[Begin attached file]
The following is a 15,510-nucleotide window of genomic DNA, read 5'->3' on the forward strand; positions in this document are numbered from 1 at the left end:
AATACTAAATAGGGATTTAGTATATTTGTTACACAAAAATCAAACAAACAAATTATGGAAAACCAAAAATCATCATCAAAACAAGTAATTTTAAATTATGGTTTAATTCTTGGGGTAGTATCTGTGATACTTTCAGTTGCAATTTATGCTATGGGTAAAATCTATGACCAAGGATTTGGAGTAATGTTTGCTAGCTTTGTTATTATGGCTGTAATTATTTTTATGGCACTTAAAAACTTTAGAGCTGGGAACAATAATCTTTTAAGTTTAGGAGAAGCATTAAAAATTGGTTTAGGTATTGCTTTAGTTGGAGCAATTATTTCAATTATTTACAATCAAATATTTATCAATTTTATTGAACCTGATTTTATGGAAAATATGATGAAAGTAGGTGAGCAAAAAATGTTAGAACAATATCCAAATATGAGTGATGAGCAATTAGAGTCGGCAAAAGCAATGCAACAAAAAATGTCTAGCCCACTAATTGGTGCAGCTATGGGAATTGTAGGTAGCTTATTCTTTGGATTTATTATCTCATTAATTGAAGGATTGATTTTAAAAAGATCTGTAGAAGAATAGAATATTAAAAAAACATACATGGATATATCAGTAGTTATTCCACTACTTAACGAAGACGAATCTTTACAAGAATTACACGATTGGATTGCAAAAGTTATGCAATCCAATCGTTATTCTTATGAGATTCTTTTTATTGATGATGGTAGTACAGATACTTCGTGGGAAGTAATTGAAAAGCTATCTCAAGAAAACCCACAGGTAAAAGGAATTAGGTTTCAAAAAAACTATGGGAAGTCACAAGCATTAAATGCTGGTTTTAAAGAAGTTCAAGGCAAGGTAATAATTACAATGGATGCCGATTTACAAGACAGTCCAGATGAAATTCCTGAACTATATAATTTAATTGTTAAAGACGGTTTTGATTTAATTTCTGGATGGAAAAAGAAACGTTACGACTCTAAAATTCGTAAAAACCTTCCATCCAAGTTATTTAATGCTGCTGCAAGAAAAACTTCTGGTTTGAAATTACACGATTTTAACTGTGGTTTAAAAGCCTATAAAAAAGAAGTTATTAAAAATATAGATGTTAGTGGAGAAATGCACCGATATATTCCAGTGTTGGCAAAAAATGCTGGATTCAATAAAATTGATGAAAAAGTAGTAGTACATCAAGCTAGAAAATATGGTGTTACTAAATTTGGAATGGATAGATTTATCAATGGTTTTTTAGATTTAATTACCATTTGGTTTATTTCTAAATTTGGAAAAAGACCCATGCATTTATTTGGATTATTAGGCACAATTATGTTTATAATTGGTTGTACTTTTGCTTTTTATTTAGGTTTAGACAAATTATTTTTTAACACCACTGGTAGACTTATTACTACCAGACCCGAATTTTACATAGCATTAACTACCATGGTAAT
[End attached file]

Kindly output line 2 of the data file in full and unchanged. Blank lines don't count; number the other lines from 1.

AATACTAAATAGGGATTTAGTATATTTGTTACACAAAAATCAAACAAACAAATTATGGAAAACCAAAAATCATCATCAAAACAAGTAATTTTAAATTATGGTTTAATTCTTGGGGTAGTATCTGTGATACTTTCAGTTGCAATTTATGCTATGGGTAAAATCTATGACCAAGGATTTGGAGTAATGTTTGCTAGCTTTGTTATTATGGCTGTAATTATTTTTATGGCACTTAAAAACTTTAGAGCTGGGAACAATAATCTTTTAAGTTTAGGAGAAGCATTAAAAATTGGTTTAGGTATTGCTTTAGTTGGAGCAATTATTTCAATTATTTACAATCAAATATTTATCAATTTTATTGAACCTGATTTTATGGAAAATATGATGAAAGTAGGTGAGCAAAAAATGTTAGAACAATATCCAAATATGAGTGATGAGCAATTAGAGTCGGCAAAAGCAATGCAACAAAAAATGTCTAGCCCACTAATTGGTGCAGCTATGGGAATTGTAGGTAGCTTATTCTTTGGATTTATTATCTCATTAATTGAAGGATTGATTTTAAAAAGATCTGTAGAAGAATAGAATATTAAAAAAACATACATGGATATATCAGTAGTTATTCCACTACTTAACGAAGACGAATCTTTACAAGAATTACACGATTGGATTGCAAAAGTTATGCAATCCAATCGTTATTCTTATGAGATTCTTTTTATTGATGATGGTAGTACAGATACTTCGTGGGAAGTAATTGAAAAGCTATCTCAAGAAAACCCACAGGTAAAAGGAATTAGGTTTCAAAAAAACTATGGGAAGTCACAAGCATTAAATGCTGGTTTTAAAGAAGTTCAAGGCAAGGTAATAATTACAATGGATGCCGATTTACAAGACAGTCCAGATGAAATTCCTGAACTATATAATTTAATTGTTAAAGACGGTTTTGATTTAATTTCTGGATGGAAAAAGAAACGTTACGACTCTAAAATTCGTAAAAACCTTCCATCCAAGTTATTTAATGCTGCTGCAAGAAAAACTTCTGGTTTGAAATTACACGATTTTAACTGTGGTTTAAAAGCCTATAAAAAAGAAGTTATTAAAAATATAGATGTTAGTGGAGAAATGCACCGATATATTCCAGTGTTGGCAAAAAATGCTGGATTCAATAAAATTGATGAAAAAGTAGTAGTACATCAAGCTAGAAAATATGGTGTTACTAAATTTGGAATGGATAGATTTATCAATGGTTTTTTAGATTTAATTACCATTTGGTTTATTTCTAAATTTGGAAAAAGACCCATGCATTTATTTGGATTATTAGGCACAATTATGTTTATAATTGGTTGTACTTTTGCTTTTTATTTAGGTTTAGACAAATTATTTTTTAACACCACTGGTAGACTTATTACTACCAGACCCGAATTTTACATAGCATTAACTACCATGGTAAT